The coalition has dropped plans to grant anonymity to men accused of rape. This is a climb down from a coalition pledge that said, "We will extend anonymity in rape cases to defendants."
The original plan was to grant pre- and post-charge anonymity. Apparently, the government now wishes to pursue a “non-statutory solution” – which appears to involve asking the media to respect pre-charge anonymity.This just isn’t good enough. Those accused of sex-crimes are judged by public opinion from the start – ruining the lives of people who are eventually cleared of all charges.
It could be argued that allowing those accused of rape to be “convicted” by the media is likely to encourage false accusations. The stigma of the accusations is what incentivises those who make them.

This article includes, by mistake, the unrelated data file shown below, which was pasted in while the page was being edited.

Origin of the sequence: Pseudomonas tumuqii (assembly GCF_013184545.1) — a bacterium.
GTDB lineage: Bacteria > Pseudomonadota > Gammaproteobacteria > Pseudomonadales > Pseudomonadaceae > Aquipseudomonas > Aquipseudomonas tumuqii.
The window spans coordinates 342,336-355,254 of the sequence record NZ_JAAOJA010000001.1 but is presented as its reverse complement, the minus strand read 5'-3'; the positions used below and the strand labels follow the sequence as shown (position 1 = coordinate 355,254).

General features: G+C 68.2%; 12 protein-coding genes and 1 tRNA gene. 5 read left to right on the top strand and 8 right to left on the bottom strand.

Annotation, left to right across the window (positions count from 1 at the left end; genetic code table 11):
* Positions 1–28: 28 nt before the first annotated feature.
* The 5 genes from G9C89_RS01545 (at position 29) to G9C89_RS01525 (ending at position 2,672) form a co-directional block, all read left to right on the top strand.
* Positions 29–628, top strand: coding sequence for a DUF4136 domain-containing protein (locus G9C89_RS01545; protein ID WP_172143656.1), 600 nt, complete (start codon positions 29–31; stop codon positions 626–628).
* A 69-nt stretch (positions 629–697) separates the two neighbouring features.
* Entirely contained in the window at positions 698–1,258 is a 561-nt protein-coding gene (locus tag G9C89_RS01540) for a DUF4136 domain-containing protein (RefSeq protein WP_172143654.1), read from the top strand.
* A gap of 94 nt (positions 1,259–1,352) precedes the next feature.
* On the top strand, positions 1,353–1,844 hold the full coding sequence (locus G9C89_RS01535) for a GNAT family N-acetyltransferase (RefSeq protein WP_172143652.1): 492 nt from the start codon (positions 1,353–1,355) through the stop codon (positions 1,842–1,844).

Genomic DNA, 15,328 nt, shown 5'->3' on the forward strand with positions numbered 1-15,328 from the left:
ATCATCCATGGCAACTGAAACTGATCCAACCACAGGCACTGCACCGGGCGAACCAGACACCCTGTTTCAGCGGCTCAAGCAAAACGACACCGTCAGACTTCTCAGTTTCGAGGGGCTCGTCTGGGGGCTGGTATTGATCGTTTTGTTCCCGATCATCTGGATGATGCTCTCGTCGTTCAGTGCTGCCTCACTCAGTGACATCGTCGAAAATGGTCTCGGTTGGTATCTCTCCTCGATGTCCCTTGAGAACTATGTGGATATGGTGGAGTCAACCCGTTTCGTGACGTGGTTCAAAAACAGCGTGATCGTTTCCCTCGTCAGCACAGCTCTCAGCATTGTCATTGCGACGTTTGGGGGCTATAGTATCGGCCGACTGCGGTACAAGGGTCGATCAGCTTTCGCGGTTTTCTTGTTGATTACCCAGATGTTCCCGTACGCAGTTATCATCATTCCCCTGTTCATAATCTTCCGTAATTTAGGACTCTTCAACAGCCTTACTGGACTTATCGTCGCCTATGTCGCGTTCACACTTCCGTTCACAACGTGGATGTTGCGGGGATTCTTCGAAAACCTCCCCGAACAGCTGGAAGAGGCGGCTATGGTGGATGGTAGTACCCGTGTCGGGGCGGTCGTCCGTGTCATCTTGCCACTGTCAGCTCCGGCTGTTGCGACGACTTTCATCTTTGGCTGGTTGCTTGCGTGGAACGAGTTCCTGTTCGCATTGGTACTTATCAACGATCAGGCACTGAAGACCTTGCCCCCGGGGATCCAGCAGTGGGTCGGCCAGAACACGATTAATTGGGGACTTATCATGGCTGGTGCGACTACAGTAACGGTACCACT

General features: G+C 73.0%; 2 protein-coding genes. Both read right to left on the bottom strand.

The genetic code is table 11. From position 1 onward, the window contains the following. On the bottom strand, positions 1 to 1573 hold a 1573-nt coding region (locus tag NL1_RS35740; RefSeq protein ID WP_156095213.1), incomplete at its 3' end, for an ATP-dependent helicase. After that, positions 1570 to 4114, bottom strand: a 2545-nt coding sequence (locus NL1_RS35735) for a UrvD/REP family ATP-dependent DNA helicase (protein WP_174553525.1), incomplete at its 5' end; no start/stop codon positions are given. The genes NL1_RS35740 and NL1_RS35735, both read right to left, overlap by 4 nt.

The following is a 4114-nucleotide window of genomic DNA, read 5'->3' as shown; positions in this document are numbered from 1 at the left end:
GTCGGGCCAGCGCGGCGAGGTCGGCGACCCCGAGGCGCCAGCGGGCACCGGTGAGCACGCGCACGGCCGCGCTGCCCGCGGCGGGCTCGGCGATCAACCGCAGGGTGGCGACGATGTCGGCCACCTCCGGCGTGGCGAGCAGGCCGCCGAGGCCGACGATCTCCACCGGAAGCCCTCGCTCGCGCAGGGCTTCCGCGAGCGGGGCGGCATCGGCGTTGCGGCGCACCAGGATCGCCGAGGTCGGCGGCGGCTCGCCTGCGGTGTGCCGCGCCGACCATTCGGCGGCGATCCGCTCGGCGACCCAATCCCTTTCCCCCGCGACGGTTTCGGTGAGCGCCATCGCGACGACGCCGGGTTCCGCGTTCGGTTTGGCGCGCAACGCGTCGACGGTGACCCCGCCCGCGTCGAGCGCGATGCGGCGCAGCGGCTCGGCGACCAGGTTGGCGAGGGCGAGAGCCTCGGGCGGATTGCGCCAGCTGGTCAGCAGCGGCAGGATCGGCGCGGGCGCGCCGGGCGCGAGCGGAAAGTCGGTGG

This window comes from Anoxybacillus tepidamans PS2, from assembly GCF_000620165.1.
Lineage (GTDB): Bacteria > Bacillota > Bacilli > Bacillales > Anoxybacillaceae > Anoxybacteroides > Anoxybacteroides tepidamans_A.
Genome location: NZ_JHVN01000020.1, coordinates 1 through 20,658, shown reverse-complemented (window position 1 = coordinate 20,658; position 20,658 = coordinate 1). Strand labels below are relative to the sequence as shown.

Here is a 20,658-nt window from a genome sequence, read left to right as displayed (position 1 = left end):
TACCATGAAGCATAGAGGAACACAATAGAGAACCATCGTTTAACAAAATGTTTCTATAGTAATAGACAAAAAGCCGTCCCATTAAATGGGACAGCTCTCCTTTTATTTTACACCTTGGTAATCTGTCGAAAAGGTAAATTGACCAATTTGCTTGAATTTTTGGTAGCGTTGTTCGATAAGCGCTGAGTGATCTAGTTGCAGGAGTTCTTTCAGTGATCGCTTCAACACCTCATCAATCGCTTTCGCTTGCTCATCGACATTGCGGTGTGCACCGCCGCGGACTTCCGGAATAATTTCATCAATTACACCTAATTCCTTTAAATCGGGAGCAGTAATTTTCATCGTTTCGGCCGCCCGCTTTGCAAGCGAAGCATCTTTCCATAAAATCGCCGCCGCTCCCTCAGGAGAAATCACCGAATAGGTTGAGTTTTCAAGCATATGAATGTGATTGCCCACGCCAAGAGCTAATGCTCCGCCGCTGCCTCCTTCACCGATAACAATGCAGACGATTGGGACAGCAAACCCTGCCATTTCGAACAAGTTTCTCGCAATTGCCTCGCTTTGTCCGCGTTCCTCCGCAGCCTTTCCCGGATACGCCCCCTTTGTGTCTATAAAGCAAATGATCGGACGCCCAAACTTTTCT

Apparently, MPs believe that granting anonymity to defendants could send a negative signal about those making the accusations. I would argue that it would actually do the opposite. Removing one of the incentives for making a false claim surely adds weight to subsequent claims.
By Andrew Tait